Political games of chance and skill
With the exception of backgammon, I have little patience with games of chance, especially if cash transactions are involved.
Plus, backgammon is more properly a game of skill: a beginner can win a single game, over the piece an expert will triumph.
As I said on the wireless this morning, I have too much respect for arithmetic to indulge in betting. However, my attention was drawn to a news release in which a bookmaker was apparently offering short odds on both an early rerun General Election - and a subsequent Labour victory.
I confess I know little about such matters (betting, that is, not electoral politics). But it strikes me that the first verdict, that of an early poll, might be influenced somewhat by the second, that of a Labour victory.
As I write, Theresa May is facing the 1922 Committee of Tory MPs - that is, the reduced number returned after her "snap election". She has apparently apologised. Repeatedly. I bet she has. (Or, rather, I don't - but you get the concept.)
The title of the committee, incidentally, refers to another turbulent period in Tory history, when they asserted their autonomy and broke the pact with Lloyd George's Liberals.
But back to Mrs May. Also on the wireless this morning, I opined that Prime Ministers can be tough. They can be tender. What they must not appear to be is ludicrous.
Theresa May was perhaps veering towards that section of the political spectrum when she said she offered "certainty", having caused political turmoil by her election decision and relatively lacklustre campaign.
But she has one big thing going for her, at least in the short term. Those Tories who survived - and, remember, there are more of them than Labour MPs - will not relish the prospect of another early experiment with democracy.
They may not entirely believe the bookies. But they suspect that another "snap" election would be hugely unpopular with weary voters. If said voters were to blame the Tories for stretching their patience still further, they might well opt to reward the Conservatives Party's chief rival, led by Corbyn, J.
Secondly, the Brexit negotiations are about to begin. They are unlikely to be tender. They are pretty well guaranteed to be tough. However, it would arguably be ludicrous, from a UK Government perspective, to interrupt them still further with yet another election.
Now, self-evidently, neither of these factors guarantees that Mrs May stays in office as PM. The Tory strategy may be to steady the ship, to get through a period of squall - and, then, quietly and without fuss, to replace the captain. Without an election, if it is in their hands.
So what is the role of the Scottish Tories in all this? Ruth Davidson met the PM today - and will undoubtedly be influential in the future shape of UK politics.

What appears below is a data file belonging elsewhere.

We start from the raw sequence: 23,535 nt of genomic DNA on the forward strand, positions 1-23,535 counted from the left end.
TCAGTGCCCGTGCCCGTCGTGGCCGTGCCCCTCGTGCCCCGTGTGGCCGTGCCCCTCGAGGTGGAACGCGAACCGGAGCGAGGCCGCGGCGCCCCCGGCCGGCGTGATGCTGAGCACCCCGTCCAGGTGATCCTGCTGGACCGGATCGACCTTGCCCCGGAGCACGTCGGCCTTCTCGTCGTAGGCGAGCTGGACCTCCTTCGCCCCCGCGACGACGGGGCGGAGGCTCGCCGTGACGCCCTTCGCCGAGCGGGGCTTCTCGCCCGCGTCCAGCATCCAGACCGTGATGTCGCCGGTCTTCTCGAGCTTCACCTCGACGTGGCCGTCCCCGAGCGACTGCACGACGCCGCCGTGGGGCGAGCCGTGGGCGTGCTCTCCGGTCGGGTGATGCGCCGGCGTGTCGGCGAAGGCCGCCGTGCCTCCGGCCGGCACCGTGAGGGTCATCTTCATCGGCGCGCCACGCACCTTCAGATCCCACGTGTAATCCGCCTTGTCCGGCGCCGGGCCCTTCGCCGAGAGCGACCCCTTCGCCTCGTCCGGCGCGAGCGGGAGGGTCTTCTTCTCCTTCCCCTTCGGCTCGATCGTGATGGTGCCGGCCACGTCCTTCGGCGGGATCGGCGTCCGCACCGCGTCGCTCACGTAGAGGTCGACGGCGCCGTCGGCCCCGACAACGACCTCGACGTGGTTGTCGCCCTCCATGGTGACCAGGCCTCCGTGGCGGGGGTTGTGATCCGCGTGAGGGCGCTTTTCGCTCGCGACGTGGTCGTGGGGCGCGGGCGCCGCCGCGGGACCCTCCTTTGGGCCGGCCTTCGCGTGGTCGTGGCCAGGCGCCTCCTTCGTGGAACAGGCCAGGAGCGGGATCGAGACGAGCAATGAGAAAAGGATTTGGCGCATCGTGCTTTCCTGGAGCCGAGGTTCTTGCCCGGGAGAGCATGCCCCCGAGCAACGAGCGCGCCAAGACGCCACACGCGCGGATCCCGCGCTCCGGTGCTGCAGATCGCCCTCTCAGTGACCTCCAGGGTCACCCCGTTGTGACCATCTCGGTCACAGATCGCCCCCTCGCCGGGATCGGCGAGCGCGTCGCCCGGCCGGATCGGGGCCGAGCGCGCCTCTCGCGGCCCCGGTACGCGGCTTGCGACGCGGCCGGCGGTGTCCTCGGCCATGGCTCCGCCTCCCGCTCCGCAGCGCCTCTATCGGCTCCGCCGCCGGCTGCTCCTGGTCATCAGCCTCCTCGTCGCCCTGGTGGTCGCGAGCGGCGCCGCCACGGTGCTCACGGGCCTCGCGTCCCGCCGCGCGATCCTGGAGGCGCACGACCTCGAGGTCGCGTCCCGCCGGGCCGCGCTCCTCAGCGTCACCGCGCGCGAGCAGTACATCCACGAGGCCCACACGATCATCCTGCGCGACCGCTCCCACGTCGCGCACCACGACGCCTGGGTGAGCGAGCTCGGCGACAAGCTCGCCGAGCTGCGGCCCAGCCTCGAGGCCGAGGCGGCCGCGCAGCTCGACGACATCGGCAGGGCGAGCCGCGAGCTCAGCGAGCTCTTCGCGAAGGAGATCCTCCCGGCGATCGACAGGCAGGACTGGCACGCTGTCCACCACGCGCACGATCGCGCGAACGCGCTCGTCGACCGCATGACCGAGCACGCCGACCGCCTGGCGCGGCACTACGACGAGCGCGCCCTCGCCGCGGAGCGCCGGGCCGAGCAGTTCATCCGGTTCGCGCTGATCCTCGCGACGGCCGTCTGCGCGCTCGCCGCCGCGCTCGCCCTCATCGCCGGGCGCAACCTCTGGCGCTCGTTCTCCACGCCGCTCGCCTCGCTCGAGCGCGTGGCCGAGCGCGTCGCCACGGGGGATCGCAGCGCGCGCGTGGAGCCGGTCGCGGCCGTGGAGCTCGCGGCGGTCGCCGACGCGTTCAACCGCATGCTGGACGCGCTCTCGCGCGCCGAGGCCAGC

Will there be a breakaway Scottish Tory Party? In short, no. Not least because Ms Davidson won the leadership on an explicit promise to reject such a scenario.
Will there be a distinct Scottish group of MPs, with their own whip? Yes - but only because they now have sufficient numbers to constitute a group. In the past, the Scottish Tories worked closely together in the Commons. And, yes, with a whip of their own.
So what changes? In the medium term, the Tories are looking - again - at the consequences of devolution for their party structure.
The election underpins the necessity of that search. The Tories in Scotland fought a different campaign on different issues and with a rather different outcome from their chums in the south. (Clue: they gained seats.)
This search may or may not add up to much. Right now, the Scottish Tory MPs seem - and may act - like Team Ruth. But they will be steadily subsumed by Westminster - and will, remember, vote on a standing basis with other Tory MPs. This is no coalition. No confidence and supply deal. They are Conservative and Unionist MPs.
There may, however, be another element. It seems likely that the Scottish Tory party will want an early warning system with regard to issues that may seem uncontentious in London but could cause the party problems in the very different Scottish context. They will want, in short, a bigger say.
Brexit and independence
That applies too to Brexit. Ruth Davidson is saying that she now believes the party should build a consensus, in Westminster and elsewhere. The main driver, she argues, should be the state of the UK economy. Not ideology.
But, again, that is less than a revolution against the UK leadership. It is simple common sense, based upon the fact that the Conservatives now lack a clear mandate, having thrown away their majority in the Commons.
And the SNP? And indyref2? I expect Nicola Sturgeon to focus for the immediate future upon Brexit, arguing that a window of opportunity has now reopened to allow Scottish interests to be pursued.
In the meantime, she will consult over her stance on an independence referendum. Will she abandon independence as an aim? Of course not.
Plus, as noted here previously, she will sustain the concept of a referendum as the avenue to achieve the SNP's long-cherished aim.
But it seems likely that, post consultation and after a period of time, the language re timing will change somewhat.